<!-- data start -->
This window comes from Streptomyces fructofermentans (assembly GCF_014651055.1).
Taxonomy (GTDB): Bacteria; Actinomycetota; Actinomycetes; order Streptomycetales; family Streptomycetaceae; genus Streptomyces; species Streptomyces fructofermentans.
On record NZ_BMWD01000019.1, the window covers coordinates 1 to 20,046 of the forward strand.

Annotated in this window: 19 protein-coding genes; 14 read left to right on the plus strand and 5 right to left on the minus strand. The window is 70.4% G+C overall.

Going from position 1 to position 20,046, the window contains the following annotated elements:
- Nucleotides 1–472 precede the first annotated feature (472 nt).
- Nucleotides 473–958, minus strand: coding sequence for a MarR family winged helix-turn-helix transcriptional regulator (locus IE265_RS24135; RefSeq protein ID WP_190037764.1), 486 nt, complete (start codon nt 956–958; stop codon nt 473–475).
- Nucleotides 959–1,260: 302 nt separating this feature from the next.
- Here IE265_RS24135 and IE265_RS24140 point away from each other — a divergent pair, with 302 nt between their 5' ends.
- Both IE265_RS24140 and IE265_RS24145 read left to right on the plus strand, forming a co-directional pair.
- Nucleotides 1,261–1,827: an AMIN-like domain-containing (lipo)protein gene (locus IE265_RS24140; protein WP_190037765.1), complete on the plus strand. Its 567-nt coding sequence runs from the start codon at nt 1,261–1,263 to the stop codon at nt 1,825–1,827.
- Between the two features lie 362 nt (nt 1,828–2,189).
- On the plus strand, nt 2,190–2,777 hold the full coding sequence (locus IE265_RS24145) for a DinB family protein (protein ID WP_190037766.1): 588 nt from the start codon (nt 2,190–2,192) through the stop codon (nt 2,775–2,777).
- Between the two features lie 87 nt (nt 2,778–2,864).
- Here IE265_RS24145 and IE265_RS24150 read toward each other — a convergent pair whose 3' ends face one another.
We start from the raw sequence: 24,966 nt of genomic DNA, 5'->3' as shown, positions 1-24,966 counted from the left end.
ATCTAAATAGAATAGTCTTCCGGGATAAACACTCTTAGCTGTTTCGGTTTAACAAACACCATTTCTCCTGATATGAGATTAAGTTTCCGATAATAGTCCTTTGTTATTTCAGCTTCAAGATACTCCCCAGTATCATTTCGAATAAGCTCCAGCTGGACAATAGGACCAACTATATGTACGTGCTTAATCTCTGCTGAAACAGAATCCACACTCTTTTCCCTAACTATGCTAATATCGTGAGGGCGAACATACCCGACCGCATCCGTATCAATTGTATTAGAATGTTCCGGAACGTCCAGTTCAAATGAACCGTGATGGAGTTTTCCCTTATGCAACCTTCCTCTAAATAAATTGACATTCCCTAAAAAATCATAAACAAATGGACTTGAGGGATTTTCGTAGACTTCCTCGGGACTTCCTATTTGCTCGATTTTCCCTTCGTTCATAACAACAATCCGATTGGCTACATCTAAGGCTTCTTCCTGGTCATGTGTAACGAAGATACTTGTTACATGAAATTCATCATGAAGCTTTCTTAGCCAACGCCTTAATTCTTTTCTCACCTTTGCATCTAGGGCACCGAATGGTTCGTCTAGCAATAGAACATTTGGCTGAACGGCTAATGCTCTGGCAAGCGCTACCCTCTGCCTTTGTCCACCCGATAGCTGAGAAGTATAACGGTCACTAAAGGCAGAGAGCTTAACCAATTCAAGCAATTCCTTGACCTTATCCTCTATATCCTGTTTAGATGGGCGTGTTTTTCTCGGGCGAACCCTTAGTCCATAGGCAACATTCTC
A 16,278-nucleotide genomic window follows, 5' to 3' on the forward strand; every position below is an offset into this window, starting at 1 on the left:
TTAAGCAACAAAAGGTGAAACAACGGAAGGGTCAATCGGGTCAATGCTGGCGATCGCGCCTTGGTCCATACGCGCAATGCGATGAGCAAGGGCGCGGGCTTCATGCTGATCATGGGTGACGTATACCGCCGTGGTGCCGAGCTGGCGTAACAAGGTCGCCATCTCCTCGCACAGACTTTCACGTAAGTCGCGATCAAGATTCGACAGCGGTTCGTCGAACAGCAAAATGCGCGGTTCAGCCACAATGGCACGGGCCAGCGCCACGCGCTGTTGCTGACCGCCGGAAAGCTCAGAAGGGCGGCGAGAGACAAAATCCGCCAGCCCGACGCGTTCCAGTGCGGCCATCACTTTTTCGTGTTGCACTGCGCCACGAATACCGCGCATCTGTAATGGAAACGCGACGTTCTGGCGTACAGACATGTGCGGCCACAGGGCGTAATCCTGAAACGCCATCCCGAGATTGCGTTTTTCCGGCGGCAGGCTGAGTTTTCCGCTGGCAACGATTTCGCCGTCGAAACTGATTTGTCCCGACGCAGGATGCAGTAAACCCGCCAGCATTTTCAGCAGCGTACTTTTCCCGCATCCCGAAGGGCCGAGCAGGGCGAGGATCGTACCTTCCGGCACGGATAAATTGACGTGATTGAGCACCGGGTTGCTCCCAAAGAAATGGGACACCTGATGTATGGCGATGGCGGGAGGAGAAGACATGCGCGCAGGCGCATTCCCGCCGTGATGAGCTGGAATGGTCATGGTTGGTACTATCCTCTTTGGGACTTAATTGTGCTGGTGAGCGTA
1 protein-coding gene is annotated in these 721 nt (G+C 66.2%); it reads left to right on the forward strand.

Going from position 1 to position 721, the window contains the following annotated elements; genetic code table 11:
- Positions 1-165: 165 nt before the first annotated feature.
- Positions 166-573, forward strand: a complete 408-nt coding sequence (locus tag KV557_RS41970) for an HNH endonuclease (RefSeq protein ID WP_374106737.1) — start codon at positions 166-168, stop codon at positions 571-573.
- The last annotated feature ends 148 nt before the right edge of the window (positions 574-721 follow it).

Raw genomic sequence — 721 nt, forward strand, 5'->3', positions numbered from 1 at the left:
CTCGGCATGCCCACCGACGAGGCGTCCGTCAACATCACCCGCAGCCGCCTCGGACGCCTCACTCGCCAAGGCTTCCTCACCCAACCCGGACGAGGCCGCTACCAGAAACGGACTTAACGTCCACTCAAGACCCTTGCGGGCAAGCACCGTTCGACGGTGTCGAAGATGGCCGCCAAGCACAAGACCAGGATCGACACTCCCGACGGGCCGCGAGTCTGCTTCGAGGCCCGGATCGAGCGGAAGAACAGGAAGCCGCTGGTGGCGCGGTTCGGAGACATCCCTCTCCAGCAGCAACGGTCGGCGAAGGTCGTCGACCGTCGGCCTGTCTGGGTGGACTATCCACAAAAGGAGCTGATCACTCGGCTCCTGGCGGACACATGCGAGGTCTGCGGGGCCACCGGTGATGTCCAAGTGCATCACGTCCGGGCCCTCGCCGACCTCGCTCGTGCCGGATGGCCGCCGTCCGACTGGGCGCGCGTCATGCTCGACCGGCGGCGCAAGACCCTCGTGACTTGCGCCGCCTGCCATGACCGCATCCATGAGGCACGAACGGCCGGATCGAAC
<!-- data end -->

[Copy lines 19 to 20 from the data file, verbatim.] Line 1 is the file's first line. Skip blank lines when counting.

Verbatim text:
TTAAGCAACAAAAGGTGAAACAACGGAAGGGTCAATCGGGTCAATGCTGGCGATCGCGCCTTGGTCCATACGCGCAATGCGATGAGCAAGGGCGCGGGCTTCATGCTGATCATGGGTGACGTATACCGCCGTGGTGCCGAGCTGGCGTAACAAGGTCGCCATCTCCTCGCACAGACTTTCACGTAAGTCGCGATCAAGATTCGACAGCGGTTCGTCGAACAGCAAAATGCGCGGTTCAGCCACAATGGCACGGGCCAGCGCCACGCGCTGTTGCTGACCGCCGGAAAGCTCAGAAGGGCGGCGAGAGACAAAATCCGCCAGCCCGACGCGTTCCAGTGCGGCCATCACTTTTTCGTGTTGCACTGCGCCACGAATACCGCGCATCTGTAATGGAAACGCGACGTTCTGGCGTACAGACATGTGCGGCCACAGGGCGTAATCCTGAAACGCCATCCCGAGATTGCGTTTTTCCGGCGGCAGGCTGAGTTTTCCGCTGGCAACGATTTCGCCGTCGAAACTGATTTGTCCCGACGCAGGATGCAGTAAACCCGCCAGCATTTTCAGCAGCGTACTTTTCCCGCATCCCGAAGGGCCGAGCAGGGCGAGGATCGTACCTTCCGGCACGGATAAATTGACGTGATTGAGCACCGGGTTGCTCCCAAAGAAATGGGACACCTGATGTATGGCGATGGCGGGAGGAGAAGACATGCGCGCAGGCGCATTCCCGCCGTGATGAGCTGGAATGGTCATGGTTGGTACTATCCTCTTTGGGACTTAATTGTGCTGGTGAGCGTA
1 protein-coding gene is annotated in these 721 nt (G+C 66.2%); it reads left to right on the forward strand.